I was driving along the other day-in a rush no less, and heard an old Alabama song on the radio that made me stop and think. In fact, I stopped so long that I sat through the start of a green light and was honked at by the driver behind me, who apparently was also in a hurry. The song was titled “I’m In a Hurry.” How appropriate is that?
I’m in a hurry to get things done
Oh I rush and rush until life’s no fun
All I really gotta do is live and die
But I’m in a hurry and don’t know why
What started out as just a catchy tune ended up bringing me deep in thought about all of the things I have been in a rush to do lately. I’m constantly waiting until the last minute to leave the house, which makes me hurry to get where I am going since I don’t like to be late for things. I want the movie to end quicker so that I can beat traffic home. I’m in a rush to finish each semester of school so that I can just graduate already. The list goes on and on. When did I begin to think that quicker is better? Why can’t I just sit back and enjoy the current moment before rushing off to begin the next one?
In my most recent therapy session, (Yes, I am in therapy. If you didn’t know that already, go back and read a few of my blogs and you’ll see the progression) we started to talk a bit about mindfulness. I suppose it is only fitting that this song should present itself right after talking about being in the moment. But, I digress.
Psychology Today explains it well in language I can easily understand: “Mindfulness is a state of active, open attention on the present. When you’re mindful, you observe your thoughts and feelings from a distance, without judging them good or bad. Instead of letting your life pass you by, mindfulness means living in the moment and awakening to experience.”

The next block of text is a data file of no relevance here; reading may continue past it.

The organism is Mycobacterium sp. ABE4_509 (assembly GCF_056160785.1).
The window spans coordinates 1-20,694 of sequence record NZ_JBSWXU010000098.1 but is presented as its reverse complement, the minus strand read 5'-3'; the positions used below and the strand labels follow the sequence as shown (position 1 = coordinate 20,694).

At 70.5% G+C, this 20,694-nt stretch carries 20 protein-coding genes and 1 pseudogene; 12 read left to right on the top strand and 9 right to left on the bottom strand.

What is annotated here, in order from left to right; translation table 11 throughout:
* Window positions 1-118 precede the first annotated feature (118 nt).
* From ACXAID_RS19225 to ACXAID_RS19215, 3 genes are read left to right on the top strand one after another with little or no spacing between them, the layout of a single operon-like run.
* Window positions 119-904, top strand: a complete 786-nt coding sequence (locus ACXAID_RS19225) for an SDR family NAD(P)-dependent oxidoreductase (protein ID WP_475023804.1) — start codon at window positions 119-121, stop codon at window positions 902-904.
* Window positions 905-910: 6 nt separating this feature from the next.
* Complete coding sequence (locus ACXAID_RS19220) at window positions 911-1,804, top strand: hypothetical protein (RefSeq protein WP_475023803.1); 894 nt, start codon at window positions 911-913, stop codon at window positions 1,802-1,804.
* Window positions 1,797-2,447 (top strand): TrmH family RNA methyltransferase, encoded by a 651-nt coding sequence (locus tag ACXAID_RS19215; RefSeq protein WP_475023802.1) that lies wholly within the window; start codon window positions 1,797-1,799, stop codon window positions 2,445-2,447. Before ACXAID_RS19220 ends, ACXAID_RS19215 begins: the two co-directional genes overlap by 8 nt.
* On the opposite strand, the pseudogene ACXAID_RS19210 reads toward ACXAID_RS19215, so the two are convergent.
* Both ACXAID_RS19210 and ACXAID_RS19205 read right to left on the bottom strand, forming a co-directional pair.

Can I ever learn to focus my attention on the present; to observe my thoughts and feelings from a distance; to – gasp- not judge them? The closest I ever get to discerning my life from a distance is perhaps journaling. I have a healthy journaling habit in which I sit down nearly every day and write out what has happened to me that day or what I might have on my mind at the moment. It allows me to step back and empty my mind without judgment. I suppose I do that in therapy as well, but we are limited to an hour, so I don’t have time to get it all out. What can I say? I’m a bit on the wordy side.
So how else can I make a habit of being more mindful? In my searching around I found a way to combine my love and attachment to technology- namely my cell phone- and my yearning for a more present attitude. I found it in a program in the Android app market called Mindfulness Bell. The basic concept is that you pick the hours between which the bell may ring on your phone (for example, mine is set between 7:00 a.m. and 10:00 p.m.) and the app will randomly sound the bell a few times throughout the day. It is the most soothing, calming, quiet, pleasant sound and is meant to bring your attention to the present moment. When mine rings I do two things. First, I notice my surroundings and my feelings. Second, I take that moment to say a brief prayer. Now, I’m not overtly religious, but I do believe in the power of a good prayer, and what better time to fit a fee in than when my mindfulness bell comes ringing?
I’m about a week into using the mindfulness bell, and I’m surprised at how well it brings me to present and makes me slow down a little. My hope is to someday be able to do this on my own without the aid of my wonderful bell, but until I have mastered the art, it is a nice crutch.
Do you ever struggle with being in the present moment? Do you constantly rush ahead, making schedules and following plans? How do you remember to stay mindful and in the present?